Tech

Oral-B Takes ‘Alexa’ Feature Away From Its Toothbrush Base 4 Years After Selling Them

Here we are again, with yet another in our series of posts describing how in these here modern times you simply don’t actually own the things you’ve bought. This sort of thing takes many forms, of course. Sometimes the digital media you “bought” gets disappeared by a platform after a licensing deal runs out. Sometimes the hardware you bought turns into a relatively expensive brick because the company you bought it from decides to stop supporting those devices entirely. And, as Sony made famous with its PlayStation 3, sometimes a company simply decides to disappear a feature that was a selling point on a product on a whim.

Well, that last and oldest example appears to be the most analogous to what Oral-B just did to customers of some of its toothbrushes, which came with a charging base that you could connect to an Amazon Alexa.

That’s what’s happening to some who bought into Oral-B toothbrushes with Amazon Alexa built in. Oral-B released the Guide for $230 in August 2020 but bricked the ability to set up or reconfigure Alexa on the product this February. As of this writing, the Guide is still available through a third-party Amazon seller.

The Guide toothbrush’s charging base was able to connect to the Internet and work like an Alexa speaker that you could speak to and from which Alexa could respond. Owners could “ask to play music, hear the news, check weather, control smart home devices, and even order more brush heads by saying, ‘Alexa, order Oral-B brush head replacements,’” per Procter & Gamble’s 2020 announcement.

And then, in February of this year, Oral-B simply took that feature away. Where there once was an app that you could use to connect the Guide base to your Alexa, that feature in the app is no longer available. For those that had it previously setup with their Alexa, the base will work right up until the point that it drops its internet connection, after which it will no longer connect.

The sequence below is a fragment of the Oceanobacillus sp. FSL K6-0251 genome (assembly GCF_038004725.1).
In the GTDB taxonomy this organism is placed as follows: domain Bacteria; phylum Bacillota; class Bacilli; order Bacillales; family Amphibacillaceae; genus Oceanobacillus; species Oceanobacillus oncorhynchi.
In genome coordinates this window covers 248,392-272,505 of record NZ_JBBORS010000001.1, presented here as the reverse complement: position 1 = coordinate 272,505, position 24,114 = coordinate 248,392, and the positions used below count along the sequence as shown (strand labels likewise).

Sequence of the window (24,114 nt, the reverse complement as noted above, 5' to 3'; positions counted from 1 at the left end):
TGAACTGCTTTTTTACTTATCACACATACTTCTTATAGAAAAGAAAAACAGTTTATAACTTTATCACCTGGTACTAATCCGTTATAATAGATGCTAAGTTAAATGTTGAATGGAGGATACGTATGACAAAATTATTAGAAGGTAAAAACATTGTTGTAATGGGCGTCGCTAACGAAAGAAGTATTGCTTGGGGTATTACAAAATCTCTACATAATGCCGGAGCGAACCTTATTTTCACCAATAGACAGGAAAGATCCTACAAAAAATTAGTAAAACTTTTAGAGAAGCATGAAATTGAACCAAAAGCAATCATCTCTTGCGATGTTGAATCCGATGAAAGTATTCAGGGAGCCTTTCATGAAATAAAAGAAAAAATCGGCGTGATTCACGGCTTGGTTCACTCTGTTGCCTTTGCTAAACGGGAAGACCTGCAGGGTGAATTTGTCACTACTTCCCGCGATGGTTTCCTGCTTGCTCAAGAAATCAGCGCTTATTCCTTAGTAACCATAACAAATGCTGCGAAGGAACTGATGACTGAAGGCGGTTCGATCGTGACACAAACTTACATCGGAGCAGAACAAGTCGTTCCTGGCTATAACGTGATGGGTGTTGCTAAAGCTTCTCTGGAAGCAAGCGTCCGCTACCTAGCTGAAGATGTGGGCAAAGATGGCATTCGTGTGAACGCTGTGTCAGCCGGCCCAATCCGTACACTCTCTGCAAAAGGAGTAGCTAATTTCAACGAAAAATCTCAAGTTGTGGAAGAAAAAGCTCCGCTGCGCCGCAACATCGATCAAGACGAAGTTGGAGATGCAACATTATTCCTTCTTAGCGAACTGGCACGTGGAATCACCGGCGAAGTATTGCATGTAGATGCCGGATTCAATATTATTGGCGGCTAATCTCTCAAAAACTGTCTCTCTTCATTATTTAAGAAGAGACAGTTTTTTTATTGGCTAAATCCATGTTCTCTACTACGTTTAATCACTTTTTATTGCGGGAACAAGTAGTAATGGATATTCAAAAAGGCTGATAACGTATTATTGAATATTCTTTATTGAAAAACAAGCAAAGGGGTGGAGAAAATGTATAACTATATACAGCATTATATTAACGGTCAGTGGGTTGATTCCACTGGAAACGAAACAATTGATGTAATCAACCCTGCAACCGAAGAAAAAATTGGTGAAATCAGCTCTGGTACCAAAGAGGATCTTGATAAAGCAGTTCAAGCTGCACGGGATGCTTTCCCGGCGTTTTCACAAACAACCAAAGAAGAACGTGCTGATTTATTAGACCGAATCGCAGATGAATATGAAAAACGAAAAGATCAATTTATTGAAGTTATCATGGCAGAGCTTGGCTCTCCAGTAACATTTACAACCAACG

And if you thought refunds would be a thing here, it appears that’s not the case.

That’s a problem for Patrick Hubley, who learned that Oral-B discontinued Connect when his base inadvertently disconnected from the Wi-Fi and he tried using Connect to fix it. He told Ars Technica that when he tries using the Alexa wake word now, the speaker says, “I’m having trouble connecting to the Internet. For help, go to your device’s companion app.”

Hubley attempted but failed to get a refund or replacement brush through Oral-B’s support avenues. He says he will no longer buy Oral-B or Alexa products.

“I only purchased this toothbrush from Amazon because that was the only way to get the water-resistant Alexa speaker that I wanted for the bathroom. … I’m ready to be done with Alexa and Oral-B both.”

This is all starting to sound like the Spotify Car Thing story I linked to in the opener. If history is a guide, perhaps a good bout of public outrage from buyers of the Guide will spur Oral-B to reconsider offering refunds for a product it retroactively decided to make less useful after purchase.

But either way, there really should be some sort of consumer rights associated with not having a product that is purchased suddenly lose features long after purchase. In the meantime, I’ll just have to go back to singing in the shower, I suppose.

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